😁Nicomachean Ethics (Aristotle)

Why are we so unhappy? This is a question we have been struggling with for ages. Aristotle attempts to answer it in his seminal work, Nicomachean Ethics.

😁Nicomachean Ethics (Aristotle)
Photo by Levi Meir Clancy / Unsplash

Why are we so unhappy?

In many places of the world, we have access to the most opportunities for enjoyable experiences ever. Planes, cars, and public transport systems can take us anywhere we please. Fried foods, exotic fruits, and new cooking methods make food taste better than ever before. The internet opens us up to any information we wish.

Interestingly, according to the World Happiness Report, which ranks 156 countries by how happy their citizens perceive themselves to be, people living in the United States reported being less happy in 2018 than they were in 2008.


Instead of looking in the present, we will shine a light back in time to look at Ancient Wisdom mostly ignored today. Aristotle outlined all we need to attain Happiness in his seminal work, Nicomachean Ethics.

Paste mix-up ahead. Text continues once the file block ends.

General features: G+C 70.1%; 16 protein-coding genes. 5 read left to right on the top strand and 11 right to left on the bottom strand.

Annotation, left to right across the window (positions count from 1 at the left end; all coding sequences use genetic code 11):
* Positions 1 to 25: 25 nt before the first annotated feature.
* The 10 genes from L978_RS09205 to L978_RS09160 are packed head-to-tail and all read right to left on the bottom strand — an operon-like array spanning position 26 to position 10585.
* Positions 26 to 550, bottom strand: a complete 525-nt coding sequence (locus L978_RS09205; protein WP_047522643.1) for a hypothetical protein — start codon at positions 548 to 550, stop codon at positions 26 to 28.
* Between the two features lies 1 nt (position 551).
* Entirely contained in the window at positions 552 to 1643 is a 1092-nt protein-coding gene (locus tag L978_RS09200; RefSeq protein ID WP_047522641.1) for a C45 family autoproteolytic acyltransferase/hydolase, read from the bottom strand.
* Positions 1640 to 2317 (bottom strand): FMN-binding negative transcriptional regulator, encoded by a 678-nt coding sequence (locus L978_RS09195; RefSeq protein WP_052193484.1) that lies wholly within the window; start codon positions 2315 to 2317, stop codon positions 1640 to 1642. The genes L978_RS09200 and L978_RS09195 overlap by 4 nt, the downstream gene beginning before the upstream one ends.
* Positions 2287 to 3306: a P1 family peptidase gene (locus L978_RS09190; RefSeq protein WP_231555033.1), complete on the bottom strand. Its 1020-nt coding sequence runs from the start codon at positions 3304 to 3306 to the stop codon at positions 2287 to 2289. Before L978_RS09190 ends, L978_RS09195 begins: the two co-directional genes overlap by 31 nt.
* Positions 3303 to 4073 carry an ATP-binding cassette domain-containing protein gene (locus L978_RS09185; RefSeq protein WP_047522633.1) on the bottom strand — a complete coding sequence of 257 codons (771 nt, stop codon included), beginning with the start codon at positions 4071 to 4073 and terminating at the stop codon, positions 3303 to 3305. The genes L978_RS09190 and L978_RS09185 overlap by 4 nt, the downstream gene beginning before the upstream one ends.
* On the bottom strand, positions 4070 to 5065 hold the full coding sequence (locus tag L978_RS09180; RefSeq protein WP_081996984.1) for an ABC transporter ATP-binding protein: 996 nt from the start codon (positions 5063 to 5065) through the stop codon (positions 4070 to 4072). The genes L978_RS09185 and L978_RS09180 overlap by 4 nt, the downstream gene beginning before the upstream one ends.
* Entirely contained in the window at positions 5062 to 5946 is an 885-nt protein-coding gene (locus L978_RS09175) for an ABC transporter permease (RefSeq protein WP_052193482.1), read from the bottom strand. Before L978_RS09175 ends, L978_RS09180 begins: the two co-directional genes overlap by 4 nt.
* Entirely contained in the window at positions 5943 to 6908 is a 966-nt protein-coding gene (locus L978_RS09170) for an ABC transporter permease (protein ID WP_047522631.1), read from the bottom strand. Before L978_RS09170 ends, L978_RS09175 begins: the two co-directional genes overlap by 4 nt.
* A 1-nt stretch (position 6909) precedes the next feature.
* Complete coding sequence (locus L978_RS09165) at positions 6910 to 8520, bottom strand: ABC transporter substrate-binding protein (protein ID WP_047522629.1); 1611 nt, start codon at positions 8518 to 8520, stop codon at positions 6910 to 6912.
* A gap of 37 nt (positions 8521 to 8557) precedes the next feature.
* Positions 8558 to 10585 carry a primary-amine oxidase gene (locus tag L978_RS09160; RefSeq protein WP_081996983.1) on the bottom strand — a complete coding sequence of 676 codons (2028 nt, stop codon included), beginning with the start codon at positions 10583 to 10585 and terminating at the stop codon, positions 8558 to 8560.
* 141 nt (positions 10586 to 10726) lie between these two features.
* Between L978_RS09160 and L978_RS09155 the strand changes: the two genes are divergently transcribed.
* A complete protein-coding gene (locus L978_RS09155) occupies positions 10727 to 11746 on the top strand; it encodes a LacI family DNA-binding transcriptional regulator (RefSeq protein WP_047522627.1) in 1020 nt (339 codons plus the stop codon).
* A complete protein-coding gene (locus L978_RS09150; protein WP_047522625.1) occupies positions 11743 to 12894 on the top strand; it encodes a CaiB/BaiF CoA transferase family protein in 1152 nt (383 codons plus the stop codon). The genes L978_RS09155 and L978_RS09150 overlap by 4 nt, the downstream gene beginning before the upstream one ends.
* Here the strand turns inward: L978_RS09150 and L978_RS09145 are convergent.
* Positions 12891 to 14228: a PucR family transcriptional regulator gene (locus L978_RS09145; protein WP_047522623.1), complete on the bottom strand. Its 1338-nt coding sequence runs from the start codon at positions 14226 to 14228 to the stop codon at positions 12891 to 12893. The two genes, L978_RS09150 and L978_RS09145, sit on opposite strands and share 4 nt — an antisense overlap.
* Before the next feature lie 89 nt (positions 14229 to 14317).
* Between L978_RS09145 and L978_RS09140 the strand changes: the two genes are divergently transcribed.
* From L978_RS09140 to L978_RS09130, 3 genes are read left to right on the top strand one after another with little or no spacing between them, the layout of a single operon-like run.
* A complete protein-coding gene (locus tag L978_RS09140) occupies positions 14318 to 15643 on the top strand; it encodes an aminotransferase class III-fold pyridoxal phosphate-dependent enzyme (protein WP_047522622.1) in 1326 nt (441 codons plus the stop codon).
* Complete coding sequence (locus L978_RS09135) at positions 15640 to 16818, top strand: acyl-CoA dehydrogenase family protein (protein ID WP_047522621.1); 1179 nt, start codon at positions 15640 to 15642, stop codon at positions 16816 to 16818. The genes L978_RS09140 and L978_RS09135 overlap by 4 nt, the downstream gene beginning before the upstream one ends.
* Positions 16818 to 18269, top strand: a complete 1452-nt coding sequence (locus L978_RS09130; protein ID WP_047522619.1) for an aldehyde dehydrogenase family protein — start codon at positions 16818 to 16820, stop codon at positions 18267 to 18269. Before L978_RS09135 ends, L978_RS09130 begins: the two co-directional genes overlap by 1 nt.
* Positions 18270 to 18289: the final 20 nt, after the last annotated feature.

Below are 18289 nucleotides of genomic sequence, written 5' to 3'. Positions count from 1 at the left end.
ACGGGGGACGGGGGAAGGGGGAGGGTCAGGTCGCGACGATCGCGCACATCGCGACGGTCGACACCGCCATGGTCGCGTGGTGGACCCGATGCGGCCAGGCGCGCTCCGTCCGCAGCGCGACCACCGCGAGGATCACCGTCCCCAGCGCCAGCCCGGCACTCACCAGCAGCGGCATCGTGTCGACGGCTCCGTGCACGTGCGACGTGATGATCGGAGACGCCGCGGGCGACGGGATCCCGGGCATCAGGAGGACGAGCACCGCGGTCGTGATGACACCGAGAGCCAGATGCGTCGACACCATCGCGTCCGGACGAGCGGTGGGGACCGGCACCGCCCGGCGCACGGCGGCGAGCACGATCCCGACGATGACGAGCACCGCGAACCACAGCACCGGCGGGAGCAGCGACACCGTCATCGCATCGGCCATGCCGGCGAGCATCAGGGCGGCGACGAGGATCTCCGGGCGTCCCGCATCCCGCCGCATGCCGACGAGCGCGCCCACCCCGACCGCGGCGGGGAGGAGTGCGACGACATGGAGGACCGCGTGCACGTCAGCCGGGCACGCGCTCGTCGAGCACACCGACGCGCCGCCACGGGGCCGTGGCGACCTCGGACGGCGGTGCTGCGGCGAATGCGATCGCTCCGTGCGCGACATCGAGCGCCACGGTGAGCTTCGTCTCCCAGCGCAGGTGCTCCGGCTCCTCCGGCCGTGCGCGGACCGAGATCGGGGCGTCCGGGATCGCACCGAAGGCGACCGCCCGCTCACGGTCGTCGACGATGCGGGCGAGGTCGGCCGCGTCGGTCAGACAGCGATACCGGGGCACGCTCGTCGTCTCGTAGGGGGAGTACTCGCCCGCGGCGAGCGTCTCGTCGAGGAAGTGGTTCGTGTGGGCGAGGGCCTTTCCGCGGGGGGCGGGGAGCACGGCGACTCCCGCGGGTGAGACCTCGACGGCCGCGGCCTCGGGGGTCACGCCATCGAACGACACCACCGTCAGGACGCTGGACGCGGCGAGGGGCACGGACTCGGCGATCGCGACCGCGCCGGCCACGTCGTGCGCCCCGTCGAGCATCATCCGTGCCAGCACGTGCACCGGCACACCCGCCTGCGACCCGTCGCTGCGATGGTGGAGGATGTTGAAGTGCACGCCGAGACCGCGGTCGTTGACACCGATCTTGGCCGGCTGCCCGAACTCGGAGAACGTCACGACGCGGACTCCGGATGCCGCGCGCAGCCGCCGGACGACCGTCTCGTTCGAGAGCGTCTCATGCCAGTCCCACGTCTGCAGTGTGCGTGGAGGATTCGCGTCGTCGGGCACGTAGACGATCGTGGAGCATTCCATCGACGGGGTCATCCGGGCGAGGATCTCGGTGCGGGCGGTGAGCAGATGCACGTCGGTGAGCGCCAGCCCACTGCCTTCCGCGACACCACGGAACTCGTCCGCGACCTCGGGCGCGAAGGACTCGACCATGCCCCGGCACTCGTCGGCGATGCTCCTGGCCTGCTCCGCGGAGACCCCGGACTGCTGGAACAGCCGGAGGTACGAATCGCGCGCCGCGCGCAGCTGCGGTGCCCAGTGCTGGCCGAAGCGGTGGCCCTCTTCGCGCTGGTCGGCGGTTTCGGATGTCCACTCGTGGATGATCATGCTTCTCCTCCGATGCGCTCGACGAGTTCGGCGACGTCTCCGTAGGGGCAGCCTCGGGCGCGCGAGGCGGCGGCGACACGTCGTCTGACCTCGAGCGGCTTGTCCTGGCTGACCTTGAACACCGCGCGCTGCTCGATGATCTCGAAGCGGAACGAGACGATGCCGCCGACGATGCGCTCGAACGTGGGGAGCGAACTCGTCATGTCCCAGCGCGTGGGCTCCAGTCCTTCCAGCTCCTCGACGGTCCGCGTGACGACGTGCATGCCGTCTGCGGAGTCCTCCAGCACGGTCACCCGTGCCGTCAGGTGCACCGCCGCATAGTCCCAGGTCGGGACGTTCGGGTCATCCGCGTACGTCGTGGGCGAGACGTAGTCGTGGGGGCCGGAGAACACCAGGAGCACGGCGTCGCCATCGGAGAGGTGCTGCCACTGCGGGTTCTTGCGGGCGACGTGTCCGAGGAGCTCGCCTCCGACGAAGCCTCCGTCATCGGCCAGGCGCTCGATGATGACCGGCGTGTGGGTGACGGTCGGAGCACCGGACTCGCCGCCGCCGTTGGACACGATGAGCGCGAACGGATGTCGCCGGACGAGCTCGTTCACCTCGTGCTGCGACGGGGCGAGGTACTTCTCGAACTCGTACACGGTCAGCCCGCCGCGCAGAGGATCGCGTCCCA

Ironically, the Ancient Greek Philosophers were on average happier than we are today. Aristotle believed Happiness was sustained through finding the Chief Good and through building a good moral character by pursuing virtue.

These qualities line the path for lifelong sustained Happiness rather than long periods of highs and lows like seen in Bipolar disorder.

I can’t guarantee reading this post will allow you to enter this state. I am simply recognizing the Ancient Greeks seemed to be much happier than we are now.

Even if you embody their wisdom, life is inherently cyclical: spring, summer, fall, and winter. Friends move away and family die. There will still be highs and lows.

Constantly striving for Happiness is in itself a reason for unhappiness. These are simply the principles which might give you sustained Happiness.

Good luck.

😁How Can We Be Happy?

Aristotle outlines four philosophies most people have toward living life.

  • A life of pleasure where people live to experience pleasure not to help others but merely for the pleasure in itself.
  • A life of power where people find meaning by making their way up on the societal ladder.
  • A life and honor where people find meaning building virtue and practicing honor.